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J1 League mid-point review

Sunday 24th June 2018

With the J.League's top tier currently on hold for the World Cup. there's no better time to step back and analyze the fine football radiating from the land of the rising sun. 

With 15 out of 34 matchdays already taken place, the campaign is close to its midway point. It's been a long ride; quite literally considering the teams span the height and width of Japan, including several major islands. 

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It's lonely at the top. Hiroshima's Prefecture doesn't have all that many famous mountains to boast about, yet its football team have reached Japanese football's peak. They look down on their closest competitor with a nine-point lead. Given Sanfrecce's previous successes, their pedigree and desire to win shouldn't come as a surprise. Yet, their form is in stark contrast to last season, when the side almost dropped from the top division.     

Patric has proven a sensational signing for the league leaders. The Brazilian forward has hit a real purple patch (pun intended). Ten goals make him the division's top scorer. Having spent last campaign on loan, he's suitably adjusted since moving permanently 

Race for Asia

With the second and third-placed teams qualifying for the Asian Champions League, these spots hold a certain amount of grandeur. At present, FC Tokyo and Kawasaki Frontale sit in the desired places. They are still up for grabs, though.  

Striking the capital to the continent is Diego Oliveira. The Brazilian, on loan at Tokyo, has surpassed parent club Kashiwa Reysol with his nine league goals so far this season. 

The two likely challengers for the Asian competition slots are Cerezo Osaka and Consadole Sapporo; a club with Englishman Jay Bothroyd on the books. Both sides have made good progress in the J.League, scrapping away in every game. Osaka have only two defeats. Sapporo, having played an extra game, sit on three losses. 

Optimistic outlook

A few teams are neither in real title contention nor with much chance of qualifying for Asia. They all have something to celebrate in their own right, though. 

V-Varen Nagasaki is surviving in the top flight. If their form continues, they will complete a good debut campaign in J1. 

Shanon Bellmare has also adapted effortlessly to life in the first division after earning promotion. They were involved in arguably the game of this season, which ended 4-4 against Yokohama F. Marinos.

The Scrappers

The J1 League has two relegation spots. The team finishing third from bottom contests a playoff against a second-tier side to determine which retains or gains top-flight status.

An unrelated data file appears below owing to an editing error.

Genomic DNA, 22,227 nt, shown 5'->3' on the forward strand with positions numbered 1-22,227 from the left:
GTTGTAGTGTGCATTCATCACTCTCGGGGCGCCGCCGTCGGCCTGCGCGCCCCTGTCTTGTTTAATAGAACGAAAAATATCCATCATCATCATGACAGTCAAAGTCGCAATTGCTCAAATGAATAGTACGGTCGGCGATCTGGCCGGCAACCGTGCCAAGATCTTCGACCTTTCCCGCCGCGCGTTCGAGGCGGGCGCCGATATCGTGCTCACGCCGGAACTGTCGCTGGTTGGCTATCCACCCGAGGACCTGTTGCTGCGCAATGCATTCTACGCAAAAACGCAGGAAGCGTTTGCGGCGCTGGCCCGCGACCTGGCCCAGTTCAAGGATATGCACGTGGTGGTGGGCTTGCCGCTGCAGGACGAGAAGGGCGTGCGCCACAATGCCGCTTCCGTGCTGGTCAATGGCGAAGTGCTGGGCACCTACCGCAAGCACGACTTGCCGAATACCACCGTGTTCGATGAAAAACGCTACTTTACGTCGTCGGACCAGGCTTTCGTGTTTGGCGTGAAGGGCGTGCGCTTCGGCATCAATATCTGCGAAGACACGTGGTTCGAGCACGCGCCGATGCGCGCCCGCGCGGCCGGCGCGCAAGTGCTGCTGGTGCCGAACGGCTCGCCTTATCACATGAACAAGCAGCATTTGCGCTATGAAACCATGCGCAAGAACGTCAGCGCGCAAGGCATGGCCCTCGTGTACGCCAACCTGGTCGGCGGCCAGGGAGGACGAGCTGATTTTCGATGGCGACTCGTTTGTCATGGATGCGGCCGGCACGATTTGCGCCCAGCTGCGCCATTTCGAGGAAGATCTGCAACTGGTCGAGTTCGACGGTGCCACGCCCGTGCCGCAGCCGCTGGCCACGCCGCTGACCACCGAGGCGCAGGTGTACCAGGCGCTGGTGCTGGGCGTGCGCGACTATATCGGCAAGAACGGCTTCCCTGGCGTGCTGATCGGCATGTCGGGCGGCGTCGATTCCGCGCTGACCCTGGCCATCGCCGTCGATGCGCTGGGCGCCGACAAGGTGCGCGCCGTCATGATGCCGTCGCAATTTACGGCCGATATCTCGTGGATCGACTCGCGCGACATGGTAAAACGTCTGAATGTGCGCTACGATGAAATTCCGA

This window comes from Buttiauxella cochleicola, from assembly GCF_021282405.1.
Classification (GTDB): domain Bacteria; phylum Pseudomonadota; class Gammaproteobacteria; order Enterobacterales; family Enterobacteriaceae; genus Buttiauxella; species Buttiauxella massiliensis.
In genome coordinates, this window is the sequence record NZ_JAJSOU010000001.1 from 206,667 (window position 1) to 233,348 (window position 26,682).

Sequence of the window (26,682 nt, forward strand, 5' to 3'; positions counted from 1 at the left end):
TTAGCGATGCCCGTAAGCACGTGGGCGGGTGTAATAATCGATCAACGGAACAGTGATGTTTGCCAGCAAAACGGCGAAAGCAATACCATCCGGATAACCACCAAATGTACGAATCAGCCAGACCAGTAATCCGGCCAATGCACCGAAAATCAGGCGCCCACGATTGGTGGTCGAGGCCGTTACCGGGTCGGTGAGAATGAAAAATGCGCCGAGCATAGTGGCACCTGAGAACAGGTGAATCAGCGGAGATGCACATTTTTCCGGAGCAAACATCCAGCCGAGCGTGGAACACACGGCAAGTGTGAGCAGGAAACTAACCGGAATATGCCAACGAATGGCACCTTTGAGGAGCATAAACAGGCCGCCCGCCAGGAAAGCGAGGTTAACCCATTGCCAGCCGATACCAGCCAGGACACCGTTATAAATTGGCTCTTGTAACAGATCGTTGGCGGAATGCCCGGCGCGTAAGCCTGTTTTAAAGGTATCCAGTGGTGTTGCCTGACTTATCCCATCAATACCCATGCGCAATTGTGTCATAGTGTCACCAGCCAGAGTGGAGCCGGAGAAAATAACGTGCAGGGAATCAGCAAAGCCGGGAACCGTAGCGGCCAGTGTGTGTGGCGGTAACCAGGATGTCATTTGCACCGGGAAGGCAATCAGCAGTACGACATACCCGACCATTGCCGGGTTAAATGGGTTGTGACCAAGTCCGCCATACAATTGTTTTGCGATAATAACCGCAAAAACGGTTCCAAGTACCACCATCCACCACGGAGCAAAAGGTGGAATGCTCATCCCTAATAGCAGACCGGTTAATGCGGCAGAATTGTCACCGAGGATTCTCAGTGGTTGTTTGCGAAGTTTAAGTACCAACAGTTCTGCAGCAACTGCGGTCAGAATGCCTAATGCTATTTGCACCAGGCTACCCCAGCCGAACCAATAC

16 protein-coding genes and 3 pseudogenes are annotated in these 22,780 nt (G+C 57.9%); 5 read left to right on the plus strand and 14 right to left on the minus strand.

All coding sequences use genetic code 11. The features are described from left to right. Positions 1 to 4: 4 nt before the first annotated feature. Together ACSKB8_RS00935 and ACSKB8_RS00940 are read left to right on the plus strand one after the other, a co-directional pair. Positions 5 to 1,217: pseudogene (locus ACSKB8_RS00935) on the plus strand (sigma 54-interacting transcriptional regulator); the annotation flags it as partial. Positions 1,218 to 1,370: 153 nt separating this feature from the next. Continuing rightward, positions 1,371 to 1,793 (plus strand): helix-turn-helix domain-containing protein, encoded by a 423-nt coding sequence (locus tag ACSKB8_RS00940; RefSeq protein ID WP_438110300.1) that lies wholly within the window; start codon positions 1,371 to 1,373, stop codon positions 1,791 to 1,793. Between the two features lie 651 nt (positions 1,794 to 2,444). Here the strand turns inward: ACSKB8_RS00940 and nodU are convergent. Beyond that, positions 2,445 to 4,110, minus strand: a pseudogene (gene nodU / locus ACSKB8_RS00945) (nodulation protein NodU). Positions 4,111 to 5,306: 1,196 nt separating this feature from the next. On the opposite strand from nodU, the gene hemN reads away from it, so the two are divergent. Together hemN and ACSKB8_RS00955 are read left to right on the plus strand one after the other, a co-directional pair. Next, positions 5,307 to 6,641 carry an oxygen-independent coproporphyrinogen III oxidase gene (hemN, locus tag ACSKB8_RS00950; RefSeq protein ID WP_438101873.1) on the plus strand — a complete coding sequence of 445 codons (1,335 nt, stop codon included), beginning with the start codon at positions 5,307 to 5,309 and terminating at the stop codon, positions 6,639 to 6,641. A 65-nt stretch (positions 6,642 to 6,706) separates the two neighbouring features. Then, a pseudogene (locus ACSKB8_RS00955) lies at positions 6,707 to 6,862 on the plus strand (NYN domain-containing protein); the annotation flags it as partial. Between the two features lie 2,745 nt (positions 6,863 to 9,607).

Currently rooted in the last position is Nagoya Grampus. Their two wins and three draws are eclipsed by ten defeats. Last year's top scorer in J2, Robin Simovic, left the club. His goals have yet to be replaced. The incoming Jo tried to find a rhythm, but the 31-year-old journeyman has managed only six goals this season.  

Sagan Tosu is the other side presently set to go down. They, too, have problems finding the net, failing to score in their last two encounters. That said, the Saga Prefecture team remains unbeaten in three matches. Their fortunes may be changing. 

Gamba Osaka occupies the relegation play-off place. It is exactly what they deserve having produced a torrid campaign up to now. Their performance hinges on older talent. At 38, Yasuhito Endo is still one of the team's most important players. While he is a Japanese football legend, the club's future looks uncertain with no youngsters coming through.  

Pessimistic plight

As well as the sides worrying over dropping a division, there are several others which have nothing to shout about.  

Yokohama F. Marinos are way off expectations. Having finished fifth last time around, they currently sit 13th. Frustratingly for them, they are the league's highest scorers. That's overshadowed by troubles at the other end, however.   

Urawa Red Diamonds fall into a similar category. Despite claiming the Asian Champions League last year, they have failed to follow it up, winning only four games all season. Poor form puts them 14th, possibly in a relegation scrap.     


Japan's top tier resumes action on 18 July, three days after the World Cup final, with a full mid-week fixture list. Make sure to keep an eye out for our new monthly J.League review.

Warren Smith

A British and J.League soccer enthusiast, now local to Yokohama, Japan. A keen Arsenal supporter. Has been known to play the game every once in awhile, once likened to Xherdan Shaqiri. 


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